Excerpted from the Foreword
The evolution of consciousness on the planet earth – originating with protozoa, fungi and bacteria and manifesting in plants and complex organisms – has been occurring for billions of years. The diversity and rate of change within these realms is enormous. For instance, nearly one million known species of insects continually mutate, adapt and increase their range of dominion. As they find food, adapt to new environments or transform completely, they gain a foothold in the whole process of becoming. Analysing in this way one could say that the planet earth is a great laboratory for the experimentation and evolution of consciousness.
Considering this, I will at this time do a very short synopsis or time line of evolution from our present day perspective in order to get a better sense of what our next steps may be. When we look at the human being in this process of change, we see that we have certain unique qualities. For instance on a physical level, of all the animals on the planet we are in some ways the most mediocre. We do not have the strength of the gorilla, the capacity of an eagle to see, nor the ability of a dog to smell. When we look at ourselves in this way, one might wonder how we have evolved to be the dominant species. Yet when we recognise we have one faculty that far exceeds other species – the ability to question and examine ourselves – it becomes apparent. This ‘self awareness’ is expressed in many different ways but is most dramatically seen in language and communication.
At this stage in evolution it is the human being that has taken the awareness of separation and comparison to its highest degree. Our libraries are filled with millions of attempts to define and compare nuances of outer and inner perception. If we did not have introspection or self-awareness it is doubtful we would have evolved the ability to dissect and analyse our experience to this extent. For those who doubt that consciousness is evolving the study of language should dispel it. If we examine a given language over many generations we see how the meanings of words change or evolve over time. We also witness the creation of new words and how the complexity of language is increasing. We should realise that this process will continue and at an ever-increasing rate, especially as a global awareness emerges. Language is our collective consciousness. It evolves in a multidimensional way and is not linear in the sense that it cannot be predetermined or controlled by an individual, group or institution.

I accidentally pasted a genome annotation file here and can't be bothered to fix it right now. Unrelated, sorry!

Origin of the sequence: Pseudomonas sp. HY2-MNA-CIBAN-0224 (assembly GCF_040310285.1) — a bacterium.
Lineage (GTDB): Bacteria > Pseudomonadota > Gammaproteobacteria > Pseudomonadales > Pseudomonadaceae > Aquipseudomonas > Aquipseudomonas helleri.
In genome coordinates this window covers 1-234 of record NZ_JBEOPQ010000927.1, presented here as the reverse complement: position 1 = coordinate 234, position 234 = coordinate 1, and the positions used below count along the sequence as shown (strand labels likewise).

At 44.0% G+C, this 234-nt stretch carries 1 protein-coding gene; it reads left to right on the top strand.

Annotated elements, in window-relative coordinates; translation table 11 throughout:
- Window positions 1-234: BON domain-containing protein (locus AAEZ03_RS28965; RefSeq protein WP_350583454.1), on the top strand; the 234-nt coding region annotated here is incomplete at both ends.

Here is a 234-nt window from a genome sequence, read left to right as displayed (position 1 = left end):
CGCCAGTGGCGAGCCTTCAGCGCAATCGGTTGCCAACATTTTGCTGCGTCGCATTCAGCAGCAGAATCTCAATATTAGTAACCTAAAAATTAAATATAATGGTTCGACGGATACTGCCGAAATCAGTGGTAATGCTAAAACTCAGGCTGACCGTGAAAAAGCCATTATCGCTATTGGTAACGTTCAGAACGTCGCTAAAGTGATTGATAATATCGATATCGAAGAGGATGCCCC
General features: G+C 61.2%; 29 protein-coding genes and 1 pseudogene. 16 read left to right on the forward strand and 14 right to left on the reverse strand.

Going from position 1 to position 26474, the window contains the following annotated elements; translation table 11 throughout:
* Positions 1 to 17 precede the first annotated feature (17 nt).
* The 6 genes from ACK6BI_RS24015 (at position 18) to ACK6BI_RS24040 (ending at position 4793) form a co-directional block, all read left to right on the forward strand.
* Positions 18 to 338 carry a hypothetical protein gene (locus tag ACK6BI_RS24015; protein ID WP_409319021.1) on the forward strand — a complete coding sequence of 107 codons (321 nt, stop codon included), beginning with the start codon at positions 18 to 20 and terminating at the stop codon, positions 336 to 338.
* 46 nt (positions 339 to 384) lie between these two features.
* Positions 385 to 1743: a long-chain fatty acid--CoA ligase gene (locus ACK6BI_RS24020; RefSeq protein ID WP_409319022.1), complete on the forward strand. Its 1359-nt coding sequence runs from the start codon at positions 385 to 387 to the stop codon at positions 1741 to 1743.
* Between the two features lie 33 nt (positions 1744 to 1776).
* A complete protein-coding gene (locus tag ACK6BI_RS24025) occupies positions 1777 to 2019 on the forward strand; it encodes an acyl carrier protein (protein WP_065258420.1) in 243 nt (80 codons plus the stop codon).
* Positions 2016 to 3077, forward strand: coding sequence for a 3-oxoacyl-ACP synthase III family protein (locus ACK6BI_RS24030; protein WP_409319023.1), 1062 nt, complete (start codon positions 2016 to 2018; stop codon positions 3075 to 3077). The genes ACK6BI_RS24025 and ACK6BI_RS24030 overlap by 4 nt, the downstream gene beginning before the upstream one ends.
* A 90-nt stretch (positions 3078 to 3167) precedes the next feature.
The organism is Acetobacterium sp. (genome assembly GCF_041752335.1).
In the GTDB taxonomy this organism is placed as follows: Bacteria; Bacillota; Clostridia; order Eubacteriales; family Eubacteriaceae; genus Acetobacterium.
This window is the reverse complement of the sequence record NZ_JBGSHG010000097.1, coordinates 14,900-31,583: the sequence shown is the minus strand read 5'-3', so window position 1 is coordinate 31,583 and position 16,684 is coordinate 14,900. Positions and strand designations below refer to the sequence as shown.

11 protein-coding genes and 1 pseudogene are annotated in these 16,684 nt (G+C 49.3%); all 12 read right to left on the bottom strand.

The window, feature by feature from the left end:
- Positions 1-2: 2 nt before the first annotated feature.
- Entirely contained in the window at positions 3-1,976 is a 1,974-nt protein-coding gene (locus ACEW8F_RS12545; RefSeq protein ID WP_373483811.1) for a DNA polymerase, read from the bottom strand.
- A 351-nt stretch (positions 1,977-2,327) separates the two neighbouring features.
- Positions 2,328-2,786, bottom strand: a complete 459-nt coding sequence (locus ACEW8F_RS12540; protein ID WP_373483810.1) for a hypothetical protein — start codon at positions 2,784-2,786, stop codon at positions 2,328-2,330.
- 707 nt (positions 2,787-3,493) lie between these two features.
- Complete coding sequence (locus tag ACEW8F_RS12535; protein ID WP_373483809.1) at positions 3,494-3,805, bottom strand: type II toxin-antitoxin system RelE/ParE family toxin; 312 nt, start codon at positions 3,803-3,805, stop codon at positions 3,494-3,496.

Since the beginning of human history we have struggled to unravel the mystery of human nature – trying to find out what or who we are.
In recent years science and technology have contributed great insights into these questions. For example, the latest genetic experiments suggest that we differ from the chimpanzee in only 1.2 percent of our active genes. Genetically we are different from chimps by a very small degree and yet it is obvious that there is a great difference between human society and the society of the chimpanzee. As a species, we have been able to survive in many different environments. We live in the tropics, polar regions, mountainous areas, deserts, on the ocean and it is almost certain, if we continue to evolve, we will colonise space – learning to live on different planets and in space itself. In the future we may look at this century and realise that the most significant thing that occurred is that we as a species were able to leave the planet and begin the exploration of space.